A few brave Republicans dared to oppose Senate Minority Leader Mitch McConnell (R-KY) during a leadership vote in December, and now they may be paying the price.
Sen. Rick Scott (FL) was pulled off the Commerce Committee and Sen. Mike Lee (UT) from the Commerce Panel by McConnell this week, prompting questions about whether McConnell was being honest when he said he didn't take the leadership challenges "personally."
“McConnell got to pick. He kicked me off; he kicked Lee off,” Scott confirmed in an interview.
“I probably ran the biggest company almost any senator in the history of the country has ever run. I was governor of the third-biggest economy in the United States, Florida. I’ve got a business background,” Scott said about his credentials.
Scott said he got the news about his removal in a text message. A source described him as "furious" over McConnell's action.
McConnell won the leadership fight 37 to 10 after Scott, Lee and other senators including Ted Cruz (TX) mounted a campaign to question his leadership.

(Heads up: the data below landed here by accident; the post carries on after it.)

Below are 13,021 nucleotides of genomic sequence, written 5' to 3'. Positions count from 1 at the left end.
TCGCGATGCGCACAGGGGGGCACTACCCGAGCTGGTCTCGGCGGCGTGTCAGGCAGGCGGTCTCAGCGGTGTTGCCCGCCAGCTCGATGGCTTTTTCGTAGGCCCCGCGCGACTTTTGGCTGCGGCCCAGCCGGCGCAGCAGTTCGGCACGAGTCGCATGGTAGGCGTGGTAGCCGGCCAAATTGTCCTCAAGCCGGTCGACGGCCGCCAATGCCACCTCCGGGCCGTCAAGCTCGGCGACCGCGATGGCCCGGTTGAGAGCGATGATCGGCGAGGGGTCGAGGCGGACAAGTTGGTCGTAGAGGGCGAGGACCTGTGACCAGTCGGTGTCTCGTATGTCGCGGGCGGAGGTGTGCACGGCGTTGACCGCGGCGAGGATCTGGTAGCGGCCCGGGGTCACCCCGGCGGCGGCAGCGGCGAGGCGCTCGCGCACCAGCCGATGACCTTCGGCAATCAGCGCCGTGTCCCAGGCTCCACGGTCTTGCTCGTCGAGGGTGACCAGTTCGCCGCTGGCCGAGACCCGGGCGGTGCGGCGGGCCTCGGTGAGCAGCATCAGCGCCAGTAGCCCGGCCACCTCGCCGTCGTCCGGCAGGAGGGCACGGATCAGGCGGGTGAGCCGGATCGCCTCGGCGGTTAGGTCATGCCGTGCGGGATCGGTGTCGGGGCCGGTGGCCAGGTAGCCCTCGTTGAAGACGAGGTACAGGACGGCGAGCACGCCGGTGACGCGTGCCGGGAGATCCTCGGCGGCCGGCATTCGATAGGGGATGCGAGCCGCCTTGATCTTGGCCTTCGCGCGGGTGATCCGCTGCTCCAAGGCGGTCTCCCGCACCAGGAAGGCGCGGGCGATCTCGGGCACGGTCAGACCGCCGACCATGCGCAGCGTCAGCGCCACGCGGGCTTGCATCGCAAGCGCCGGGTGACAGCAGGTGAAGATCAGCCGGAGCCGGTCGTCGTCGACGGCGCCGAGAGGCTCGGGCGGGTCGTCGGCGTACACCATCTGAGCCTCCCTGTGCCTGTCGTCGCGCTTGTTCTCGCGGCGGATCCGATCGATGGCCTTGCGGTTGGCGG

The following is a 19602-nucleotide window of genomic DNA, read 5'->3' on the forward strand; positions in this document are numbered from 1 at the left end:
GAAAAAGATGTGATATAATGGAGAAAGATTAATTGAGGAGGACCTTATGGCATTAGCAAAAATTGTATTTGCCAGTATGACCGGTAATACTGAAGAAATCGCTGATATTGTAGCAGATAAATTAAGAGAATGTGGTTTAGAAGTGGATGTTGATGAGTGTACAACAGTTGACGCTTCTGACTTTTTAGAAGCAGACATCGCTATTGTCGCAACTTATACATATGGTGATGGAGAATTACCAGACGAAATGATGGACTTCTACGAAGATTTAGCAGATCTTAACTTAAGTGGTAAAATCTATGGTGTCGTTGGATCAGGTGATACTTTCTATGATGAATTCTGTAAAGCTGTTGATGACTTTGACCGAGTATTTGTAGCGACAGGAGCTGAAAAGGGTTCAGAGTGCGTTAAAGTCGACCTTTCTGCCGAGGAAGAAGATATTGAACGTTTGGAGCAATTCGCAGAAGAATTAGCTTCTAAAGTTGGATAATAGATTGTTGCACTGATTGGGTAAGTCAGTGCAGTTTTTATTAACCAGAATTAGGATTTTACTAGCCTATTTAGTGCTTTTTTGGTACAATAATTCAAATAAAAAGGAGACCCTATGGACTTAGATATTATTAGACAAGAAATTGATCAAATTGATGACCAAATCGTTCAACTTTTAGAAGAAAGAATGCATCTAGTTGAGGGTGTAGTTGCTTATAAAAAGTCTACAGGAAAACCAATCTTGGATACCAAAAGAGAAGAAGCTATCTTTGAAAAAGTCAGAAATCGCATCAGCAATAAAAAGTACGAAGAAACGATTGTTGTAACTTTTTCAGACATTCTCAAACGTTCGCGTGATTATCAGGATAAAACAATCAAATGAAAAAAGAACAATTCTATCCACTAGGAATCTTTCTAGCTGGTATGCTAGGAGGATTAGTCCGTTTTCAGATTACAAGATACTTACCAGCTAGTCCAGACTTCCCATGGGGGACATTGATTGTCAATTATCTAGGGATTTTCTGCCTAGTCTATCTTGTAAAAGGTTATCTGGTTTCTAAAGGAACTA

“I’m not in any way offended by having an opponent or having a few votes in opposition,” McConnell claimed after the vote. “I’m pretty proud of 37 to 10.”
But the removal of Scott and Lee, who both had seniority over others on the committee and panel, smacks of retaliation by McConnell.
McConnell replaced the two senators plus Ron Johnson (WI) who left to take a position on the Finance Committee, with first-term senators Ted Budd (NC), Eric Schmitt (MO) and J.D. Vance (OH).
While senators confirmed to Scott at a lunch that McConnell had made the decision to remove them on his own, others saw the move as a way to get newer senators on committees to spread the power around a little. Scott and Lee both sit on other A-list committees--Scott on Senate Armed Services Committee and the Homeland Security and Governmental Affairs Committee, and Lee on the prestigious Judiciary Committee and the Energy and Natural Resources panel.
Some committee seats were lost when the Senate went from 50-50 to 51-49, with Democrats grabbing an actual majority rather than a tiebreaker majority.
While one would think that McConnell would want veterans like Scott and Lee in important committee and panel positions, the move could also be seen as McConnell trying to preserve his power.
Even though he 80 years old and not up for re-election until 2026, McConnell's grasp on power in the Senate remains strong, and he does not want to see that hold loosen until he is ready to leave the Senate--particularly with a very good chance to regain the majority in 2024.